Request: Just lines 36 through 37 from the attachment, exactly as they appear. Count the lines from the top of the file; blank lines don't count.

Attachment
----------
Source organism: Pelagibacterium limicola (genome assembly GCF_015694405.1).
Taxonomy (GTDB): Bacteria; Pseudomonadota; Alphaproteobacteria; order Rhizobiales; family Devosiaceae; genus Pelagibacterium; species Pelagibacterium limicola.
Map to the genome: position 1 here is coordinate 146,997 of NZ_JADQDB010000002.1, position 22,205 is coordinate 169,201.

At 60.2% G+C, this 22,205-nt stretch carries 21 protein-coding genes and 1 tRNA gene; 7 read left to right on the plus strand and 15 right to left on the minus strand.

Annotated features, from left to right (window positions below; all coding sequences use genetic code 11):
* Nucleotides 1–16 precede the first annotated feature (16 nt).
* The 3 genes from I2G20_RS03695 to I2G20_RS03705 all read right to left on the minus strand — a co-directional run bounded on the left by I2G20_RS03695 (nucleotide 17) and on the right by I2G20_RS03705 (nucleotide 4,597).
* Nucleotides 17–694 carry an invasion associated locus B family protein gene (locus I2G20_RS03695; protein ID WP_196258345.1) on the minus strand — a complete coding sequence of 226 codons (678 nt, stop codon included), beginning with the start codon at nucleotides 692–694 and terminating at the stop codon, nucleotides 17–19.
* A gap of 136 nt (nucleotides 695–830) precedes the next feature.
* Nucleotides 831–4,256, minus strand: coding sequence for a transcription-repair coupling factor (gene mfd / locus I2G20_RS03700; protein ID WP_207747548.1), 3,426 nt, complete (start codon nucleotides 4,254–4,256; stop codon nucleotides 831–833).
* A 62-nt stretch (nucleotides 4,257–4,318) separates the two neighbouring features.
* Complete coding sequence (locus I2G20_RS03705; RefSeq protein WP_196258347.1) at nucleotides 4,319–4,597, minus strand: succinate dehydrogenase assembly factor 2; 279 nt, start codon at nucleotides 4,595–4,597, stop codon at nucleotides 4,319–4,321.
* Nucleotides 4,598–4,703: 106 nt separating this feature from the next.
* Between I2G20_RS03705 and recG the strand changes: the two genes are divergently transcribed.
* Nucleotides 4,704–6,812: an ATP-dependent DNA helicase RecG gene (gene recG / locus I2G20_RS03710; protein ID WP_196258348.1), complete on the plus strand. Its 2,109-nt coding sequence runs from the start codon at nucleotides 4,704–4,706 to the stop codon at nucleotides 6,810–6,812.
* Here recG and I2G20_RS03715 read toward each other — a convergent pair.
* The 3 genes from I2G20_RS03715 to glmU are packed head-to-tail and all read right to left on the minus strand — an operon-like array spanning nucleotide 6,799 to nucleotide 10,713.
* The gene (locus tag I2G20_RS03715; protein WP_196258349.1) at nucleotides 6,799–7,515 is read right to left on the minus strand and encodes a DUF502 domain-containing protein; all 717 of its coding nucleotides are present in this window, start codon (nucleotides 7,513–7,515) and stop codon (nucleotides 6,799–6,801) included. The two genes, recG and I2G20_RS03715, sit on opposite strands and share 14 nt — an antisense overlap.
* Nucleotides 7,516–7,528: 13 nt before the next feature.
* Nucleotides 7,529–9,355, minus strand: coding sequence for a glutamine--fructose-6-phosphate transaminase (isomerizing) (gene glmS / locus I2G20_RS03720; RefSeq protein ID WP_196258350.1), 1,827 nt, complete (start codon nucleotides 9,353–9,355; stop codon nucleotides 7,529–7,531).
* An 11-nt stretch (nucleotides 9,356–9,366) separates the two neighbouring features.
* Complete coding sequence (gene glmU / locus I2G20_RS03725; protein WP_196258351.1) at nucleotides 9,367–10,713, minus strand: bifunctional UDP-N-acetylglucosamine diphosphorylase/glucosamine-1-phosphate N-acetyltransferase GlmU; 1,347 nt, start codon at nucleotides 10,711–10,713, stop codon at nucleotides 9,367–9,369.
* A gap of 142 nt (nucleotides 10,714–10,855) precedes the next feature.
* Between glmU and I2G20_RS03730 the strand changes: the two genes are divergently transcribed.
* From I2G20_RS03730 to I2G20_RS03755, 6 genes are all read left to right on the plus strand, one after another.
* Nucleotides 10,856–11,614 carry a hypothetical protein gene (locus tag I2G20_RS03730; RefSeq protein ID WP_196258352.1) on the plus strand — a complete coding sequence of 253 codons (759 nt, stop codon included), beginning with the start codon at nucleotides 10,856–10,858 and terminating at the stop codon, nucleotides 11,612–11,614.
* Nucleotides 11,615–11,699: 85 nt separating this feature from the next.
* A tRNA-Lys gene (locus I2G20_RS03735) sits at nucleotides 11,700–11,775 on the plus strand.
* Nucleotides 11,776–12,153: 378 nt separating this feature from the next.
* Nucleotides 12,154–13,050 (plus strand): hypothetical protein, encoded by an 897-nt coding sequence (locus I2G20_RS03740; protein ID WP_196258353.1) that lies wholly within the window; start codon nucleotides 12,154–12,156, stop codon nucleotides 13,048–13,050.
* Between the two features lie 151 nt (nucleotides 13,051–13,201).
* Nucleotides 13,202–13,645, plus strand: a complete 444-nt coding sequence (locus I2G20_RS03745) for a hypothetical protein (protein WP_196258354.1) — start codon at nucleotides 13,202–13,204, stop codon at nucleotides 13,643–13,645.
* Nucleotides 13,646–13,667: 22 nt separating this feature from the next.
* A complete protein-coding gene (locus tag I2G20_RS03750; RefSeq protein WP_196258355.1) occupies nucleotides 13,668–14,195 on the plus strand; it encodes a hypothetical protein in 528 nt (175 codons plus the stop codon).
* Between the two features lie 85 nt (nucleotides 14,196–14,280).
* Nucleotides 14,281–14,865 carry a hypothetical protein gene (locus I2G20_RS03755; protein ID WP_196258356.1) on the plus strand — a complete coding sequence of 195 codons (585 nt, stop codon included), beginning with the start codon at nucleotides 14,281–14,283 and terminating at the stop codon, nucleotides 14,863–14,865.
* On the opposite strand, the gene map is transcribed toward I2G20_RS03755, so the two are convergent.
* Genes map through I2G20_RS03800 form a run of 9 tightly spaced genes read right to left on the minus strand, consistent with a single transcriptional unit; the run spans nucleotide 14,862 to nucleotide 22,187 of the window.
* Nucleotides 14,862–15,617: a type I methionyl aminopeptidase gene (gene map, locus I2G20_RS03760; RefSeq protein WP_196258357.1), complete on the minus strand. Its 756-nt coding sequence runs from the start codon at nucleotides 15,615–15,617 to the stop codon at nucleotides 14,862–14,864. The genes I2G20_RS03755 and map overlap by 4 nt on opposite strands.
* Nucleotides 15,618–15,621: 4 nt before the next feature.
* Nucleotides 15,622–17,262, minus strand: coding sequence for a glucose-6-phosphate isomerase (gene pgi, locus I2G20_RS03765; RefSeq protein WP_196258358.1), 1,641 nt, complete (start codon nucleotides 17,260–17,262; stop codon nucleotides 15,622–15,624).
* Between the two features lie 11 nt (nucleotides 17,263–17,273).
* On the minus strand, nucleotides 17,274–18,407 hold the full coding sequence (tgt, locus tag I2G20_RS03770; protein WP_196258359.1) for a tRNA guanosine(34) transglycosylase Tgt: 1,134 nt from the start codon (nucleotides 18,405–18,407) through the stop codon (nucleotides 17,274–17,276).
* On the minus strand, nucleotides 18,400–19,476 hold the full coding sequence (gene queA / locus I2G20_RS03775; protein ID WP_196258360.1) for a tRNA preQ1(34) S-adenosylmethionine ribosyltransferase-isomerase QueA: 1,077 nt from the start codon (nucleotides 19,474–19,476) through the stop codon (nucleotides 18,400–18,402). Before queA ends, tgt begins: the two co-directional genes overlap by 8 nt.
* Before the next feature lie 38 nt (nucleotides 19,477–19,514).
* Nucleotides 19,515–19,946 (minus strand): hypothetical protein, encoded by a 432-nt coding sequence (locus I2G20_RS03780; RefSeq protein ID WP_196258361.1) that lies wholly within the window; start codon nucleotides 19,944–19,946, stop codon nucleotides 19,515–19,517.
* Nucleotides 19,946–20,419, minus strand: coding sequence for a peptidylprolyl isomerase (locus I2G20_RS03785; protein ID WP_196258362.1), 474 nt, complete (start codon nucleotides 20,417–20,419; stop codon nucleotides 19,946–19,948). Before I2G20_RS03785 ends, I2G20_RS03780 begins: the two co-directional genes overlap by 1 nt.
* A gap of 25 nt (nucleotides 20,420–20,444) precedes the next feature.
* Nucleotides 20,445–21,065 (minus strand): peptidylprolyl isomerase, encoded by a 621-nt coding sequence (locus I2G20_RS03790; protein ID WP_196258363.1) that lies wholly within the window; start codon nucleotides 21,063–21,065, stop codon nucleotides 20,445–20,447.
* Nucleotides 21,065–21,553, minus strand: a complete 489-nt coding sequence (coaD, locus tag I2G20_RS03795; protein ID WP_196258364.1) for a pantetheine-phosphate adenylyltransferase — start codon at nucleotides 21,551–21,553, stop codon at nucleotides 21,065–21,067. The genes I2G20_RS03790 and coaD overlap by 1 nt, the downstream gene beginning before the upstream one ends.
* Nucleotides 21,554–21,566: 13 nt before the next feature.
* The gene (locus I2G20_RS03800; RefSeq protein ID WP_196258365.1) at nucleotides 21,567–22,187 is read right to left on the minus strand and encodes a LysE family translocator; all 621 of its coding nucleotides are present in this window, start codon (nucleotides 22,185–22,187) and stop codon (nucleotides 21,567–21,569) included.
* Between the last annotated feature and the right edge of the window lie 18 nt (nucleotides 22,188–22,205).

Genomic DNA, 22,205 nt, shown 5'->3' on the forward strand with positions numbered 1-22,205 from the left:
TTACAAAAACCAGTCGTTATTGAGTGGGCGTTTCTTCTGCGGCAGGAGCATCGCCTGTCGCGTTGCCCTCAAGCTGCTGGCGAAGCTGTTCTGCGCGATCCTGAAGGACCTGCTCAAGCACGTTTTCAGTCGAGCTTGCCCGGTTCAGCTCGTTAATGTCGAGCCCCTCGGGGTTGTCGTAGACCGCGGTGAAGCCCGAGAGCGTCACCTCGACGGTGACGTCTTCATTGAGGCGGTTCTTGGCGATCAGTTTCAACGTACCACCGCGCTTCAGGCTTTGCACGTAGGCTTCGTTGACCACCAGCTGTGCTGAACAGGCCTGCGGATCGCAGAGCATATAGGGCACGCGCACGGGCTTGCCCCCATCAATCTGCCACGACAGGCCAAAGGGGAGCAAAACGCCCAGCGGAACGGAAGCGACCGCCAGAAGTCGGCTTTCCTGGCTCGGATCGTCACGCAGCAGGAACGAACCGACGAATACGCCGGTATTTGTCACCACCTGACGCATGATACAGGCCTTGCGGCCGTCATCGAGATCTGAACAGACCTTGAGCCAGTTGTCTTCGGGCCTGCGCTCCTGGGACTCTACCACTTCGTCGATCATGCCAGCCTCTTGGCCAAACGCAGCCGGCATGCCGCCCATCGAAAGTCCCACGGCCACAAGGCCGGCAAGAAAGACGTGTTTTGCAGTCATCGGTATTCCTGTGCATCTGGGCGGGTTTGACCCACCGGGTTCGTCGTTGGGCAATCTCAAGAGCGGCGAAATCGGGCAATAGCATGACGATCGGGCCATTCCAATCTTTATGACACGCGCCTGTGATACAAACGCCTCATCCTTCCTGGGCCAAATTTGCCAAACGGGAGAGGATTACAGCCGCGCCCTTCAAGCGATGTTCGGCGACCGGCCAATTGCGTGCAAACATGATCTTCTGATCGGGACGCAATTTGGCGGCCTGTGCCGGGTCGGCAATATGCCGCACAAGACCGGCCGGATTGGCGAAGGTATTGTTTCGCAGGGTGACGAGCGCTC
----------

* Nucleotides 14,281–14,865 carry a hypothetical protein gene (locus I2G20_RS03755; protein ID WP_196258356.1) on the plus strand — a complete coding sequence of 195 codons (585 nt, stop codon included), beginning with the start codon at nucleotides 14,281–14,283 and terminating at the stop codon, nucleotides 14,863–14,865.
* On the opposite strand, the gene map is transcribed toward I2G20_RS03755, so the two are convergent.